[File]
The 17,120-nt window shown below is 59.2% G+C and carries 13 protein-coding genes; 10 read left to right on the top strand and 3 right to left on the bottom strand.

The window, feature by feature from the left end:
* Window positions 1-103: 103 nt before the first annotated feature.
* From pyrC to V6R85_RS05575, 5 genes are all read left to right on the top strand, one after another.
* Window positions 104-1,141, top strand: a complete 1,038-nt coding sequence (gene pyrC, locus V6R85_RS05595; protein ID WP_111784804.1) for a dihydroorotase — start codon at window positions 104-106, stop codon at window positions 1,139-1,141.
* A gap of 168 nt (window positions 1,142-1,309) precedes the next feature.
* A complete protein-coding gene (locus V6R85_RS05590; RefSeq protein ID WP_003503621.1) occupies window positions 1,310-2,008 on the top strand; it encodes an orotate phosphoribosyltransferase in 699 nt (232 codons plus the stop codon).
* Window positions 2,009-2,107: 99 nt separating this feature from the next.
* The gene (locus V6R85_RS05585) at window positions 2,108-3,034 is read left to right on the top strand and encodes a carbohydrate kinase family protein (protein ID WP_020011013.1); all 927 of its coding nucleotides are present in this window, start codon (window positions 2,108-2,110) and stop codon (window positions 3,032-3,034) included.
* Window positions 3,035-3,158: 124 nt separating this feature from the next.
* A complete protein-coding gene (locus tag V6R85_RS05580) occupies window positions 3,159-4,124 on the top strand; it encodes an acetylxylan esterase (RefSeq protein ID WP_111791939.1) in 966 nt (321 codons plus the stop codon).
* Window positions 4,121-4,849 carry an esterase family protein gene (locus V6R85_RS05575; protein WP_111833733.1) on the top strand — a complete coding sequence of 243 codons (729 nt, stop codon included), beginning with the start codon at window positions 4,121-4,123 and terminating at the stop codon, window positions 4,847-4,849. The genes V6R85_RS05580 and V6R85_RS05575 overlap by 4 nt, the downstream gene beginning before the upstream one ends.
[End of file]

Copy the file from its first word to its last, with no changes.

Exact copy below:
The 17,120-nt window shown below is 59.2% G+C and carries 13 protein-coding genes; 10 read left to right on the top strand and 3 right to left on the bottom strand.

The window, feature by feature from the left end:
* Window positions 1-103: 103 nt before the first annotated feature.
* From pyrC to V6R85_RS05575, 5 genes are all read left to right on the top strand, one after another.
* Window positions 104-1,141, top strand: a complete 1,038-nt coding sequence (gene pyrC, locus V6R85_RS05595; protein ID WP_111784804.1) for a dihydroorotase — start codon at window positions 104-106, stop codon at window positions 1,139-1,141.
* A gap of 168 nt (window positions 1,142-1,309) precedes the next feature.
* A complete protein-coding gene (locus V6R85_RS05590; RefSeq protein ID WP_003503621.1) occupies window positions 1,310-2,008 on the top strand; it encodes an orotate phosphoribosyltransferase in 699 nt (232 codons plus the stop codon).
* Window positions 2,009-2,107: 99 nt separating this feature from the next.
* The gene (locus V6R85_RS05585) at window positions 2,108-3,034 is read left to right on the top strand and encodes a carbohydrate kinase family protein (protein ID WP_020011013.1); all 927 of its coding nucleotides are present in this window, start codon (window positions 2,108-2,110) and stop codon (window positions 3,032-3,034) included.
* Window positions 3,035-3,158: 124 nt separating this feature from the next.
* A complete protein-coding gene (locus tag V6R85_RS05580) occupies window positions 3,159-4,124 on the top strand; it encodes an acetylxylan esterase (RefSeq protein ID WP_111791939.1) in 966 nt (321 codons plus the stop codon).
* Window positions 4,121-4,849 carry an esterase family protein gene (locus V6R85_RS05575; protein WP_111833733.1) on the top strand — a complete coding sequence of 243 codons (729 nt, stop codon included), beginning with the start codon at window positions 4,121-4,123 and terminating at the stop codon, window positions 4,847-4,849. The genes V6R85_RS05580 and V6R85_RS05575 overlap by 4 nt, the downstream gene beginning before the upstream one ends.